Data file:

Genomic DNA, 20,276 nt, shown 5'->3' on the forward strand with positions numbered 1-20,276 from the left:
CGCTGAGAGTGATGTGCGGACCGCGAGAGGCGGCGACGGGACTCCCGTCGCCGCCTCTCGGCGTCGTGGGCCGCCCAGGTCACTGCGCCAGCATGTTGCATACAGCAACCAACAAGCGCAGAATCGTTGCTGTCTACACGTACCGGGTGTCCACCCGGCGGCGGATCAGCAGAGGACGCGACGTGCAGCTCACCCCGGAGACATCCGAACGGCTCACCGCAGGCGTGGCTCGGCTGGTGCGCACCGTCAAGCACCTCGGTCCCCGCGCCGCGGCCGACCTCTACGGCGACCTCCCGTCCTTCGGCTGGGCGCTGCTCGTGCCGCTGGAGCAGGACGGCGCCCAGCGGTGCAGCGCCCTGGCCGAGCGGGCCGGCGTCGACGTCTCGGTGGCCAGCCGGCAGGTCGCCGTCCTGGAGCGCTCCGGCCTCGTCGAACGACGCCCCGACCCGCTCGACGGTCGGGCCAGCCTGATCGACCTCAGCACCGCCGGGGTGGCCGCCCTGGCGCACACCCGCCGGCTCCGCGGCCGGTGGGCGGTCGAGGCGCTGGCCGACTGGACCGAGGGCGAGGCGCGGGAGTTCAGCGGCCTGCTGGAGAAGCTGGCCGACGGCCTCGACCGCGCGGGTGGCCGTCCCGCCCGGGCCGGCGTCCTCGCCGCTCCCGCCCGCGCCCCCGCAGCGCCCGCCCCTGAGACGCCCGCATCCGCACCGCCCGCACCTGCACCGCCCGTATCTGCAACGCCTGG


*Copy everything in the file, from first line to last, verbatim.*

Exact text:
Genomic DNA, 20,276 nt, shown 5'->3' on the forward strand with positions numbered 1-20,276 from the left:
CGCTGAGAGTGATGTGCGGACCGCGAGAGGCGGCGACGGGACTCCCGTCGCCGCCTCTCGGCGTCGTGGGCCGCCCAGGTCACTGCGCCAGCATGTTGCATACAGCAACCAACAAGCGCAGAATCGTTGCTGTCTACACGTACCGGGTGTCCACCCGGCGGCGGATCAGCAGAGGACGCGACGTGCAGCTCACCCCGGAGACATCCGAACGGCTCACCGCAGGCGTGGCTCGGCTGGTGCGCACCGTCAAGCACCTCGGTCCCCGCGCCGCGGCCGACCTCTACGGCGACCTCCCGTCCTTCGGCTGGGCGCTGCTCGTGCCGCTGGAGCAGGACGGCGCCCAGCGGTGCAGCGCCCTGGCCGAGCGGGCCGGCGTCGACGTCTCGGTGGCCAGCCGGCAGGTCGCCGTCCTGGAGCGCTCCGGCCTCGTCGAACGACGCCCCGACCCGCTCGACGGTCGGGCCAGCCTGATCGACCTCAGCACCGCCGGGGTGGCCGCCCTGGCGCACACCCGCCGGCTCCGCGGCCGGTGGGCGGTCGAGGCGCTGGCCGACTGGACCGAGGGCGAGGCGCGGGAGTTCAGCGGCCTGCTGGAGAAGCTGGCCGACGGCCTCGACCGCGCGGGTGGCCGTCCCGCCCGGGCCGGCGTCCTCGCCGCTCCCGCCCGCGCCCCCGCAGCGCCCGCCCCTGAGACGCCCGCATCCGCACCGCCCGCACCTGCACCGCCCGTATCTGCAACGCCTGG